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I have a postgresql server process each running in my desktop and the laptop.

Both servers have a database called MG with exactly same scheme/layout. Now I enter the data in to similar tables but at differing times.

I generally keep the primary keys separate so that they don't clash with each other. eg: oddnumber pkey for laptop and even number for desktop.

Now how do I synchronize the data between the desktop and laptop cleanly?


DESK uses pkeys like 1001... for inserts
LAP uses pkeys like 2001... for inserts

I need both update for the modified records and insert for new records. But how?

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It looks like rubyrep would work for you.

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is there any other choice? – yjfuk Aug 18 '09 at 8:28
@yjfuk: and what is the problem with rubyrep? – user80168 Aug 18 '09 at 10:06
rubyrep seems to be quite outdated now. It doesn't seem to be very robust: I cannot get it syncing between two databases easily. See stackoverflow.com/questions/13941430/… – fatuhoku Feb 1 '13 at 11:35

Use Slony-I to do postgreSQL synchronization.

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Slony-I does not support multi-master replication, so it will not work here. – Tometzky Aug 20 '09 at 13:06

The simplest way would be to write a custom script/program. It's not difficult, and definitely you will know and understand how it works, so extending it will be trivial.

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would you give me some principle for how it works? – yjfuk Aug 19 '09 at 8:42
Well, it will work the way you'll write it. Generally everything depends on what your applications does with database. Simplistic approach: check newest id replicated to another database, and copy over all new ones. – user80168 Aug 19 '09 at 10:30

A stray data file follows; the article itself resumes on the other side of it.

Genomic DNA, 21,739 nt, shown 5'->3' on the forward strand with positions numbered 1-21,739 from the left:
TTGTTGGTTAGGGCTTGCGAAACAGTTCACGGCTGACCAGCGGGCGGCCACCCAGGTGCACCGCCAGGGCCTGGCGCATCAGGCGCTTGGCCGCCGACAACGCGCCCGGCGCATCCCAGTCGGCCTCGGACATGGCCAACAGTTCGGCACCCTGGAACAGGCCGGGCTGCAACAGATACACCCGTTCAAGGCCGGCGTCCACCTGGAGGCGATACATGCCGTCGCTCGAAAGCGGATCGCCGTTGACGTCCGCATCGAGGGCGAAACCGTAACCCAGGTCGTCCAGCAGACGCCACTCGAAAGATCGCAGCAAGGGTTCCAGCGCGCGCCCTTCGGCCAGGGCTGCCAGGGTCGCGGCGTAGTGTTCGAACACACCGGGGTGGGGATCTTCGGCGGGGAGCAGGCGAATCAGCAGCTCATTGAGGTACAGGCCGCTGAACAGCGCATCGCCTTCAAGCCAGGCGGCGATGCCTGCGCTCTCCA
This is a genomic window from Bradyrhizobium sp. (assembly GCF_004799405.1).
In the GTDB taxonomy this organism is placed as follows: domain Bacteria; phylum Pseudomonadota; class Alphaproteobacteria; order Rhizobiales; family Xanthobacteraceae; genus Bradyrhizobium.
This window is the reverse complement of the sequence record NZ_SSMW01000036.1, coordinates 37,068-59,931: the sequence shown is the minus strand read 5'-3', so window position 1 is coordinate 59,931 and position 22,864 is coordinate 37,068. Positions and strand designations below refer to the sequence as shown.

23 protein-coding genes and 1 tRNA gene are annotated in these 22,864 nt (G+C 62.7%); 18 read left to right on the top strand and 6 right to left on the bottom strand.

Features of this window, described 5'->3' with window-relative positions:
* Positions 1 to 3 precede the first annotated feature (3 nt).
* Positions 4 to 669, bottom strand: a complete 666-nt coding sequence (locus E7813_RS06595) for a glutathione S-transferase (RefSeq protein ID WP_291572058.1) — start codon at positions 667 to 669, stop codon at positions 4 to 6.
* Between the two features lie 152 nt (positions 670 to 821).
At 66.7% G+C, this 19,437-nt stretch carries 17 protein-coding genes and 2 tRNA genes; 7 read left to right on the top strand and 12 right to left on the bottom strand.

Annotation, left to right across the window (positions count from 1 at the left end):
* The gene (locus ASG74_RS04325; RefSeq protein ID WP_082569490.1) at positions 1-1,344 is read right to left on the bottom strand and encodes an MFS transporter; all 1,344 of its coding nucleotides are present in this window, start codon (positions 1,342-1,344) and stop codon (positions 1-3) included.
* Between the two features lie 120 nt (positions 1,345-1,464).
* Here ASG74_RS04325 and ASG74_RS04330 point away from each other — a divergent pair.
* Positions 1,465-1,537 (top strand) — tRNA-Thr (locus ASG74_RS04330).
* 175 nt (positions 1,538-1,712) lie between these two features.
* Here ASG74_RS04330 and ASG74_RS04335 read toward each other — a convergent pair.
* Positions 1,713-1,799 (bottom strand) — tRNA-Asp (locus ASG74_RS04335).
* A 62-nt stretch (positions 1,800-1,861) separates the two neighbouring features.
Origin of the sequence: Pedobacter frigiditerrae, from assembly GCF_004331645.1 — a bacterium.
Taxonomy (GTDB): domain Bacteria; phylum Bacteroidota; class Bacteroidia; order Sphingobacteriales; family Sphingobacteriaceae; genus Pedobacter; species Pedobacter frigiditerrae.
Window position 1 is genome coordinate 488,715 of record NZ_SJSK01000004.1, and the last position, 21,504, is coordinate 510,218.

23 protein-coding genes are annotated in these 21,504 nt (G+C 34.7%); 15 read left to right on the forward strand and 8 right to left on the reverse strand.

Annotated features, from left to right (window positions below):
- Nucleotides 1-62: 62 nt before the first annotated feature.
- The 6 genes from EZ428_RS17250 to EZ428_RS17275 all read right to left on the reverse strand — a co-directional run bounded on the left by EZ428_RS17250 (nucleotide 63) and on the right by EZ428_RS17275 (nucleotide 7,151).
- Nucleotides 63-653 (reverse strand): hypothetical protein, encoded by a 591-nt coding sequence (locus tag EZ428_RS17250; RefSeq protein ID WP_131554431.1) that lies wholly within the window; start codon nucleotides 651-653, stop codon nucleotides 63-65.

and what about modified data? i can't figure out how to sync it in a simplistic approach – sacabuche May 13 '11 at 17:20
add "last modified" timestamp set by trigger to "now()", and you're done. now just instead of comparing ids, compare the maximum last_modified – user80168 May 16 '11 at 8:40

Please refer to PostgreSQL documentation for High Availability, Load Balancing, and Replication

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To add to user80168's answer, here is a potential table merger:

package merge.tables;

import java.sql.Connection;
import java.sql.DriverManager;
import java.sql.ResultSet;
import java.sql.ResultSetMetaData;
import java.sql.SQLException;
import java.sql.Statement;

public class PostgreTableMerger {

    private static String dbOrigin = "jdbc:postgresql://server1:5432/DB";
    private static String dbDest = "jdbc:postgresql://server2:5432/DB";
    private static String tableToMerge = "important_results";

    public static void main(String[] args) throws Exception {

        Connection dbConnOrigin = DriverManager.getConnection(dbOrigin, "pgadmin", "pgadmin");
        Statement dbOriginStat = dbConnOrigin.createStatement();

        Connection dbConnDest = DriverManager.getConnection(dbDest, "pgadmin", "pgadmin");
        Statement dbDestStat = dbConnDest.createStatement();

        String sqlToExecute = "SELECT * FROM " + tableToMerge;
        ResultSet assets = dbOriginStat.executeQuery(sqlToExecute);
        ResultSetMetaData rsMeta = assets.getMetaData();

            String insertSQL  = "INSERT INTO " + tableToMerge + " VALUES(";

            for(int i = 1; i <= rsMeta.getColumnCount(); i++){
                String value = assets.getString(i);
                    insertSQL += "NULL,";
                    insertSQL += "'" + value + "',";
            insertSQL =insertSQL.substring(0, insertSQL.length()-1) + ")";

            }catch(SQLException e){
                //TODO: attempt to update the row in the event of duplicate key


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